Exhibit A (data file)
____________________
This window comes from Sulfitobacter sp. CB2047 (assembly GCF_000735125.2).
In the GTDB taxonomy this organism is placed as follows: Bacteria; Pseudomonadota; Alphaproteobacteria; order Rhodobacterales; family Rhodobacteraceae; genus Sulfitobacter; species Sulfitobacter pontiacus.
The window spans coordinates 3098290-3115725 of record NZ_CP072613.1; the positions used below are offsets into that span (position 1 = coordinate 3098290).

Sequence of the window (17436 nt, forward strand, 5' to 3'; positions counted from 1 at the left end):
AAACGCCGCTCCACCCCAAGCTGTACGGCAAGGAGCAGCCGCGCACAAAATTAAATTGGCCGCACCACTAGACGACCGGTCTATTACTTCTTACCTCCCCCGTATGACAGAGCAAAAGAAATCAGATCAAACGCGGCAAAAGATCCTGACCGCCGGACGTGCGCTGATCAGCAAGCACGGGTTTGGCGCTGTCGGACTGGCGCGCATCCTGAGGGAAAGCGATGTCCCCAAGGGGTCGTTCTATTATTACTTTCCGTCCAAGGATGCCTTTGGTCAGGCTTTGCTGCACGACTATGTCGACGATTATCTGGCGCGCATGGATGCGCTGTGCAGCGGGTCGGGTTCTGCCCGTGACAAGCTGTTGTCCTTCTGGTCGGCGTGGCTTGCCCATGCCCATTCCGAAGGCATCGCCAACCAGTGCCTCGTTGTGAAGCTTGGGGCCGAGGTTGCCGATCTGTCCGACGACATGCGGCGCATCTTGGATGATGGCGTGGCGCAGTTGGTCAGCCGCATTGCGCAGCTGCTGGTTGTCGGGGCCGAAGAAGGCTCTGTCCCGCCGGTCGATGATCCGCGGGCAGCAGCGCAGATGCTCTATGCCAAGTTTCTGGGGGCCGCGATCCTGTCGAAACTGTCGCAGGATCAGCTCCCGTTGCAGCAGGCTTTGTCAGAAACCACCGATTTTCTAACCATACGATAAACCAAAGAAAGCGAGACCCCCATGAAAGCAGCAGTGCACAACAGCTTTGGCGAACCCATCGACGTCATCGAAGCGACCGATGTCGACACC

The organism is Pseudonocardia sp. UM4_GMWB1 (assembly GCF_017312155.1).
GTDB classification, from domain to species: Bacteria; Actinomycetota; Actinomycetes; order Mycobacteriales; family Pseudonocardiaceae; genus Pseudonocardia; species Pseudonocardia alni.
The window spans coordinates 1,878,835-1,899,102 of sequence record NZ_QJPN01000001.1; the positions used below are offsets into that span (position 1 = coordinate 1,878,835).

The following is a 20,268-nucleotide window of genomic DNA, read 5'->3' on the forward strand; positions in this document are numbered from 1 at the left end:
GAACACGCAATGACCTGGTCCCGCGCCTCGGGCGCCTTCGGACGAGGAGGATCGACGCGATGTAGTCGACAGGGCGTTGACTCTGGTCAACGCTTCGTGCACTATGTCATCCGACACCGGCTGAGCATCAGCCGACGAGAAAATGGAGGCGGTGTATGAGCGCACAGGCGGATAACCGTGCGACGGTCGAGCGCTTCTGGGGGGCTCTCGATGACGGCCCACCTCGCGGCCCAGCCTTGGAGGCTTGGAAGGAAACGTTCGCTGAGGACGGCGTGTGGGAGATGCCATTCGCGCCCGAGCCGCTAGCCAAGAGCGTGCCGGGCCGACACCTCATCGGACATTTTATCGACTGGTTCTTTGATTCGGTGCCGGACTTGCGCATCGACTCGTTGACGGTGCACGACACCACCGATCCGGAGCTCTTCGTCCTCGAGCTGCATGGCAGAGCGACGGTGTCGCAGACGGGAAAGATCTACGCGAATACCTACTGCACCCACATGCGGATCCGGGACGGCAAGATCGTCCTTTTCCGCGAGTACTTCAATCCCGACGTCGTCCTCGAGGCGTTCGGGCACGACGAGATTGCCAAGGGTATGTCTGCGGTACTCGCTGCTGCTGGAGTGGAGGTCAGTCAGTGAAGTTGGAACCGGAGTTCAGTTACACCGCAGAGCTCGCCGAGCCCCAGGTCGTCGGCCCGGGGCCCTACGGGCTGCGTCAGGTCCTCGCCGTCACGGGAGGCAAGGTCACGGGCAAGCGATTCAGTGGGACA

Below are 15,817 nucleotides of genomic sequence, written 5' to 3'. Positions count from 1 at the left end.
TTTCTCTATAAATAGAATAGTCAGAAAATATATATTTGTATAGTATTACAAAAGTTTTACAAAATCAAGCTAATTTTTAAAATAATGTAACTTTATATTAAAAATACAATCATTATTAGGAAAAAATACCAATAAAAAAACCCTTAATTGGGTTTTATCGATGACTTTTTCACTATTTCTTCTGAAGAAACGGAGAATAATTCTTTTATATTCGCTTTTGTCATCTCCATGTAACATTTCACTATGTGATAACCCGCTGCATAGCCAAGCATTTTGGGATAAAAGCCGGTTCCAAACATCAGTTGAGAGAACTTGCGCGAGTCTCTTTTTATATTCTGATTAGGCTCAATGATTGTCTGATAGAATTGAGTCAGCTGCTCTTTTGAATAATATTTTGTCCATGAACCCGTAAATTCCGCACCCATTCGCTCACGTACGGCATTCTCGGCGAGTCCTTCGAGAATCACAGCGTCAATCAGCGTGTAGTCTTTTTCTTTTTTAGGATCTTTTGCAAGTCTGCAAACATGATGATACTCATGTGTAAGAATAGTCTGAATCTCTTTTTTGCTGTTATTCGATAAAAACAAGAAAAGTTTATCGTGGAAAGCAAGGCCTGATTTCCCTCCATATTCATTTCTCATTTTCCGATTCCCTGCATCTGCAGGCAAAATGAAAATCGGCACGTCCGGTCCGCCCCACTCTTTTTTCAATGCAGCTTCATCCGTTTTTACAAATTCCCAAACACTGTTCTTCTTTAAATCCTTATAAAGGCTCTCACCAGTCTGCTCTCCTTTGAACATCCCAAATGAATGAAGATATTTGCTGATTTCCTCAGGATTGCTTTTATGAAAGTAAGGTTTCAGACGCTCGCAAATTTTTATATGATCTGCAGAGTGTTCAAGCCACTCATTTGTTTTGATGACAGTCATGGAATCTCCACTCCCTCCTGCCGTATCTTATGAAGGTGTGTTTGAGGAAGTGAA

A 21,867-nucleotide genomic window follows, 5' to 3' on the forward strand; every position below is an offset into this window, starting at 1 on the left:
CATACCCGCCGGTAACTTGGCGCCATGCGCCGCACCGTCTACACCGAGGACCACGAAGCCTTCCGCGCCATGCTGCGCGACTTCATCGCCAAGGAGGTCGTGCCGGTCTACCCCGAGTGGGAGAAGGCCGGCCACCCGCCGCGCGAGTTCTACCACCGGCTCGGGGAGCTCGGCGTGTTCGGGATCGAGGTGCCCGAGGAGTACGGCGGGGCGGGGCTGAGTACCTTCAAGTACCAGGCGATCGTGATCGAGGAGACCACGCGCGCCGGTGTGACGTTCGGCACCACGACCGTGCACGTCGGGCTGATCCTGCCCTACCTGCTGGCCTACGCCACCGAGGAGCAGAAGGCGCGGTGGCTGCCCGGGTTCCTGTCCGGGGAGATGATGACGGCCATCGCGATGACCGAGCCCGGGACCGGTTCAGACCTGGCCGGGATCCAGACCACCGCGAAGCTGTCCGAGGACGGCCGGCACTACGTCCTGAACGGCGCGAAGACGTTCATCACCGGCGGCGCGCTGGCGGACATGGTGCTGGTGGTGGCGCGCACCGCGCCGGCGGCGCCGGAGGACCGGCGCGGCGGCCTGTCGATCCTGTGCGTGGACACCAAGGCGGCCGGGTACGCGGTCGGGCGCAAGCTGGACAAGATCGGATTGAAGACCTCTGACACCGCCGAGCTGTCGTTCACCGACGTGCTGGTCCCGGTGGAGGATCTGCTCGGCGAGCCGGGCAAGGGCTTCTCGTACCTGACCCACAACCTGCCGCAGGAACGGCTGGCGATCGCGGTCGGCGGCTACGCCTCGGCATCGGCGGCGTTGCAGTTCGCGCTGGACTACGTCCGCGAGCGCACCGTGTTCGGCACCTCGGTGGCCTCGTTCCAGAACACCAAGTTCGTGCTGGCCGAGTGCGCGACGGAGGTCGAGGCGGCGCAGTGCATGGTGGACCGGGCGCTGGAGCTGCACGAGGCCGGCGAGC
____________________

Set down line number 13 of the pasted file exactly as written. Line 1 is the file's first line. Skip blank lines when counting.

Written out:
A 21,867-nucleotide genomic window follows, 5' to 3' on the forward strand; every position below is an offset into this window, starting at 1 on the left: